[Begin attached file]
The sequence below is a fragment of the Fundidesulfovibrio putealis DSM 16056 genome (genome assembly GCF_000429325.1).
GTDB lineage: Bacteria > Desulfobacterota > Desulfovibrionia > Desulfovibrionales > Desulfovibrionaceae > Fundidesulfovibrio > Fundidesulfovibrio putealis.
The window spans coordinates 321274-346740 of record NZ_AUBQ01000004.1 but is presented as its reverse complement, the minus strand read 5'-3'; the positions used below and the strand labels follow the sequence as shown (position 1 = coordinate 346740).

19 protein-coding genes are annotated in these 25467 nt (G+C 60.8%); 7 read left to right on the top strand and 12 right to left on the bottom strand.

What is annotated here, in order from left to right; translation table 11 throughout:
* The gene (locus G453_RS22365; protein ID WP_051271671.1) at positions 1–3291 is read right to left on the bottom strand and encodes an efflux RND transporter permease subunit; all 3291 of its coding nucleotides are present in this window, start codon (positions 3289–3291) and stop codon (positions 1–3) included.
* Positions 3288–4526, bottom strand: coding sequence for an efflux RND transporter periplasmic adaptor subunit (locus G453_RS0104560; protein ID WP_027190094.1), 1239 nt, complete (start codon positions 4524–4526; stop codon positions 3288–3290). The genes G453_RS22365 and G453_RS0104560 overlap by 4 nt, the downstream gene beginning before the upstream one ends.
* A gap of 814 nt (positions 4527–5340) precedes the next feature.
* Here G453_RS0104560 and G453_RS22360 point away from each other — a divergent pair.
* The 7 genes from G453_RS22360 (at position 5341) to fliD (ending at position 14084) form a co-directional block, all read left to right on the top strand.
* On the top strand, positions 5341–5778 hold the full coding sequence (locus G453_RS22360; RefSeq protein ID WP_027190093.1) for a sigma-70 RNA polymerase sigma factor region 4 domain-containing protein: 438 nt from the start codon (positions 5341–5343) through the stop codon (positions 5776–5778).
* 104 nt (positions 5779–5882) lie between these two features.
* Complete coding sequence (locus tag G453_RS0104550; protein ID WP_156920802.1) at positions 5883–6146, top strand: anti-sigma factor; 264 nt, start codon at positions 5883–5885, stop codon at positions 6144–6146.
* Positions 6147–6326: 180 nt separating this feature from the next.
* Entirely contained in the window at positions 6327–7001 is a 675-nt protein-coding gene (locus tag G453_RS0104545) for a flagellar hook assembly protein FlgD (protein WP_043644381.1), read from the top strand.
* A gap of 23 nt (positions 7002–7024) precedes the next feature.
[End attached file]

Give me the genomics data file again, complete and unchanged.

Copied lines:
The sequence below is a fragment of the Fundidesulfovibrio putealis DSM 16056 genome (genome assembly GCF_000429325.1).
GTDB lineage: Bacteria > Desulfobacterota > Desulfovibrionia > Desulfovibrionales > Desulfovibrionaceae > Fundidesulfovibrio > Fundidesulfovibrio putealis.
The window spans coordinates 321274-346740 of record NZ_AUBQ01000004.1 but is presented as its reverse complement, the minus strand read 5'-3'; the positions used below and the strand labels follow the sequence as shown (position 1 = coordinate 346740).

19 protein-coding genes are annotated in these 25467 nt (G+C 60.8%); 7 read left to right on the top strand and 12 right to left on the bottom strand.

What is annotated here, in order from left to right; translation table 11 throughout:
* The gene (locus G453_RS22365; protein ID WP_051271671.1) at positions 1–3291 is read right to left on the bottom strand and encodes an efflux RND transporter permease subunit; all 3291 of its coding nucleotides are present in this window, start codon (positions 3289–3291) and stop codon (positions 1–3) included.
* Positions 3288–4526, bottom strand: coding sequence for an efflux RND transporter periplasmic adaptor subunit (locus G453_RS0104560; protein ID WP_027190094.1), 1239 nt, complete (start codon positions 4524–4526; stop codon positions 3288–3290). The genes G453_RS22365 and G453_RS0104560 overlap by 4 nt, the downstream gene beginning before the upstream one ends.
* A gap of 814 nt (positions 4527–5340) precedes the next feature.
* Here G453_RS0104560 and G453_RS22360 point away from each other — a divergent pair.
* The 7 genes from G453_RS22360 (at position 5341) to fliD (ending at position 14084) form a co-directional block, all read left to right on the top strand.
* On the top strand, positions 5341–5778 hold the full coding sequence (locus G453_RS22360; RefSeq protein ID WP_027190093.1) for a sigma-70 RNA polymerase sigma factor region 4 domain-containing protein: 438 nt from the start codon (positions 5341–5343) through the stop codon (positions 5776–5778).
* 104 nt (positions 5779–5882) lie between these two features.
* Complete coding sequence (locus tag G453_RS0104550; protein ID WP_156920802.1) at positions 5883–6146, top strand: anti-sigma factor; 264 nt, start codon at positions 5883–5885, stop codon at positions 6144–6146.
* Positions 6147–6326: 180 nt separating this feature from the next.
* Entirely contained in the window at positions 6327–7001 is a 675-nt protein-coding gene (locus tag G453_RS0104545) for a flagellar hook assembly protein FlgD (protein WP_043644381.1), read from the top strand.
* A gap of 23 nt (positions 7002–7024) precedes the next feature.